It also helps if you deal with any problems as soon as they appear. Keeping on top of pests and diseases may sound like an endless vigil, but don’t worry too much – deal with any serious problems if and when they arise and let everything else take care of itself; it can.
There are many different ways of designing your garden and it is important that you choose the one that is right for you, your family and your lifestyle in general. Using your available resources (money, time, plot, strength and skills), you will want to make something that:
- is well built and safe – you don’t, for example, want to have to rebuild features after a couple of years, let alone install paving that becomes dangerously slippery or build an unfenced swimming pool or water feature where small children may subsequently be playing
- does what you want – if you want to sunbathe by the house then it’s not a good idea to build a patio in an area that is always shady or overlooked
- makes you happy – if you and anyone who uses your garden likes it and it doesn’t annoy anyone else (for example, your neighbours – by stealing all their light) that is all that really matters. People’s tastes will always differ and fashions change over the years, but choosing the things and plants you like, successfully put together in the way you like, will give you the best opportunity to enjoy your garden and your gardening. What William Morris said of houses could equally well apply to gardens: ‘Have nothing in your house that you do not know to be useful or believe to be beautiful.’
- possibly, but more likely nowadays, is environmentally friendly and encourages biodiversity.
Even if you take on an established garden, it is still worth taking time to consider how well it suits you and your needs. You might find that while you do want to make some changes, these can be phased over time. Most changes involving structural features, such as patios and paths, can be done at any time when there isn’t a hard frost that will prevent mortar and cement from setting, but changes involving plants are usually best carried out in spring and autumn.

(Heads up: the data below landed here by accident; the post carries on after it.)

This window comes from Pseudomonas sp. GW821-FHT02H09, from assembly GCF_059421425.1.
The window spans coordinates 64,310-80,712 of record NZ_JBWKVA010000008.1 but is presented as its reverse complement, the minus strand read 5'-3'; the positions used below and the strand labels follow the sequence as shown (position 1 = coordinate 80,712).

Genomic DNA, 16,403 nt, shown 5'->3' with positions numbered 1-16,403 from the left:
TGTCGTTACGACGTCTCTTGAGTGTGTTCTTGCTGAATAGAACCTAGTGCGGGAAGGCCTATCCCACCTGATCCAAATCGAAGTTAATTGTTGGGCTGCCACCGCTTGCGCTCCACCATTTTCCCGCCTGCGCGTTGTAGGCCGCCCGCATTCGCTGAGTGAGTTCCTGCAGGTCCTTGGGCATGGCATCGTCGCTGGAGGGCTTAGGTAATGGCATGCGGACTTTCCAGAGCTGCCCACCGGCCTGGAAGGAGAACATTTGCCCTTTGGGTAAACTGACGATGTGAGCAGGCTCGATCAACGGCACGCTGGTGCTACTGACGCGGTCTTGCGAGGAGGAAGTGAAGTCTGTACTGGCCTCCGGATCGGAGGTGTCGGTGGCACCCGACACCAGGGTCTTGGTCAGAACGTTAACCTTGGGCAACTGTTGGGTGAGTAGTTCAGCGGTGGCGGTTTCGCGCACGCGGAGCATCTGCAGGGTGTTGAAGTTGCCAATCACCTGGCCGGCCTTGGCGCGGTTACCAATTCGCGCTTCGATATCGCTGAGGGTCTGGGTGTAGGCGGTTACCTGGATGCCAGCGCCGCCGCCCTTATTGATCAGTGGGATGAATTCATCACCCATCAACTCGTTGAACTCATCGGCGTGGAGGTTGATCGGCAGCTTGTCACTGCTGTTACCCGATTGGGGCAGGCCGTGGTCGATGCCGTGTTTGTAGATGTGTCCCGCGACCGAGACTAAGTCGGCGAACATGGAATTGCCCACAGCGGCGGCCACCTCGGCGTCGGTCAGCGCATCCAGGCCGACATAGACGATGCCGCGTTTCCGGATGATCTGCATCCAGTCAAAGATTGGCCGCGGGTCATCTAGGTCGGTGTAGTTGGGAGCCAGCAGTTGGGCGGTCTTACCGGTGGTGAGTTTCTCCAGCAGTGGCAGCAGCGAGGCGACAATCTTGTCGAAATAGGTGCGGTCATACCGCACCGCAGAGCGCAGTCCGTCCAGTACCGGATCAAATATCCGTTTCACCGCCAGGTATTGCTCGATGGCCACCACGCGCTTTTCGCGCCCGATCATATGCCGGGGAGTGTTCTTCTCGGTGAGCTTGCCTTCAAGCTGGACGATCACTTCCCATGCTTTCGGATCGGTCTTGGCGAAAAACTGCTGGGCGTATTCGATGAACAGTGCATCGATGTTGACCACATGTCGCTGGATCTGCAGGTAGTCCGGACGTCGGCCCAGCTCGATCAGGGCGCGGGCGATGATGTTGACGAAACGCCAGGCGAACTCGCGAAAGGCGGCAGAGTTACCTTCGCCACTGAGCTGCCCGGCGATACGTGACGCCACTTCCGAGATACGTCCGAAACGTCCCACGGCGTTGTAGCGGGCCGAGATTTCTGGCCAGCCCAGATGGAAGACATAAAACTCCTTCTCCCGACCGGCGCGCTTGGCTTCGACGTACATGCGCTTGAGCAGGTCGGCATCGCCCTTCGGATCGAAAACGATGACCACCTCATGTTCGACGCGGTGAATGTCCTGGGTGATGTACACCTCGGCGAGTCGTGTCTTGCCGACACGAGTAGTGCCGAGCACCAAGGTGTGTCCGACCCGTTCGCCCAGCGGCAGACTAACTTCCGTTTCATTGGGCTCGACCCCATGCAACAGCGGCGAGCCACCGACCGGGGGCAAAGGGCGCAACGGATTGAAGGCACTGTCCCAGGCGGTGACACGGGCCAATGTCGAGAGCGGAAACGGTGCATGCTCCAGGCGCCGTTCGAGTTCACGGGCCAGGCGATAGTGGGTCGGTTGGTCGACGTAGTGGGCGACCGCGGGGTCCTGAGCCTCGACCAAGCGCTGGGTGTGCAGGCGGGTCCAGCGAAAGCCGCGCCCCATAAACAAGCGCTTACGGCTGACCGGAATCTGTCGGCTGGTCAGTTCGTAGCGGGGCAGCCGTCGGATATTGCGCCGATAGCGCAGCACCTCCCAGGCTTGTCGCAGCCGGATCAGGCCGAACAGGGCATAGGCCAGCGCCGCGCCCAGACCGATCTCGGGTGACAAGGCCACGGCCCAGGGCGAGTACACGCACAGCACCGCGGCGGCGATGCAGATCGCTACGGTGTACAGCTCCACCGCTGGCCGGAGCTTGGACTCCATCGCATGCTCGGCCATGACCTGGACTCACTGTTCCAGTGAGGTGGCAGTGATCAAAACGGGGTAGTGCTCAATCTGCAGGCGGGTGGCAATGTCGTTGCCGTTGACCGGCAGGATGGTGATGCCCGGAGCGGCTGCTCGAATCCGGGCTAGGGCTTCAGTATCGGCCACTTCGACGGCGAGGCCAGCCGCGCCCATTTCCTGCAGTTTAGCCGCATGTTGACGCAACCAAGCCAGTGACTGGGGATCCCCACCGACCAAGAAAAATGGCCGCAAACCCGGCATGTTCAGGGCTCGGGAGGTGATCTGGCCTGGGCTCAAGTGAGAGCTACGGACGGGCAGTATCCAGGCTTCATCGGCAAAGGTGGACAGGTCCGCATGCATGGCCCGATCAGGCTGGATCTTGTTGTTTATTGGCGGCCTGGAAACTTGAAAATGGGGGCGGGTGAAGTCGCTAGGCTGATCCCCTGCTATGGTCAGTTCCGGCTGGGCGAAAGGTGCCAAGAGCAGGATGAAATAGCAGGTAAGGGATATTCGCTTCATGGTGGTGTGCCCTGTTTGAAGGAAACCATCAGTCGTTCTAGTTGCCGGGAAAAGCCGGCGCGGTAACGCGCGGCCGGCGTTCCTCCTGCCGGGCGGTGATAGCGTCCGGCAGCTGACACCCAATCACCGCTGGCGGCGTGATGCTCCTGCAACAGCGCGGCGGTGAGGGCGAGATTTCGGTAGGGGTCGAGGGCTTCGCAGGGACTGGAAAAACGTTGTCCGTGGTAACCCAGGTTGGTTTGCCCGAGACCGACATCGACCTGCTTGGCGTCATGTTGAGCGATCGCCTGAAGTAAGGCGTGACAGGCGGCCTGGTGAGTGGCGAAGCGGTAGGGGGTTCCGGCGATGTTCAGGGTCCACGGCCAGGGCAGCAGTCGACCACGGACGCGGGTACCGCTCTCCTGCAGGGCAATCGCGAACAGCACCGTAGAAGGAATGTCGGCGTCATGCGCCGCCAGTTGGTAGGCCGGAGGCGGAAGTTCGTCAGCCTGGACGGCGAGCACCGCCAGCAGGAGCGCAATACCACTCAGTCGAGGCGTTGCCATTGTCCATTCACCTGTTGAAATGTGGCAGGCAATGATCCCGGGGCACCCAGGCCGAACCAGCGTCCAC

However, you may not have inherited an established garden in good order. You may have bought a new house and even a new house sitting in a sea of builders’ rubble and mud! Or you may have taken on a completely overgrown or unsuitable garden. In these cases, the planning stage is vital if you are to get a good return on your efforts.
- Ideally you should make a scale drawing of the plot, taking into account the factors such as soil, aspect, etc. If you like drawing you will enjoy this phase. If you don’t, on a sheet of paper roughly draw the shape of the garden and mark where you want the principal features to go. At this stage, it is enough to write ‘lawn’, ‘bed’, ‘patio’, etc. When you mark it out on the actual site you will get a much better idea how it will look. For a precise style, such as a formal garden, your planning will need to be more detailed.
- Once you know what you want, mark it out in the garden using pegs and string, sand trickled through a funnel, or a garden hose. You will need to take account of the height of any features and how large your plants will grow.
For many people it is unlikely that the whole plan will be executed immediately, and there is no harm in creating your garden design bit by bit as long as you are still following an overall scheme that will eventually bring the whole garden together. In fact, putting your plans into practice in stages is often a good thing as it allows you to make alterations – what you have mapped out on paper does not always turn into the reality you expect. Whatever changes you make, it is important that the garden has a unified structure and is not simply a collection of disjointed elements. It will work best if you design it so that the different areas lead into one another – paths, arches, curved beds and even steps all provide good linking features.
You can alter the feel of your garden without making major structural changes. Using color is a good way to achieve this. Hot colors, such as reds and oranges, will make flowers stand out and the garden seem lively, whereas strong blues will make it feel cooler and soft shades, such as mauves, pale blues and pinks, will make it soothing and restful.
Here are some features you may need to take into account in your garden design:
- tool/bicycle/car storage
- barbecues and eating areas
- washing line
- rubbish areas (household and garden)
- compost bins
- bonfire site
- play area
- summer house/conservatory
- water features
- swimming pools
- areas for pets
- anything to increase privacy and reduce noise
- kitchen garden
- area for cut flowers
- herb garden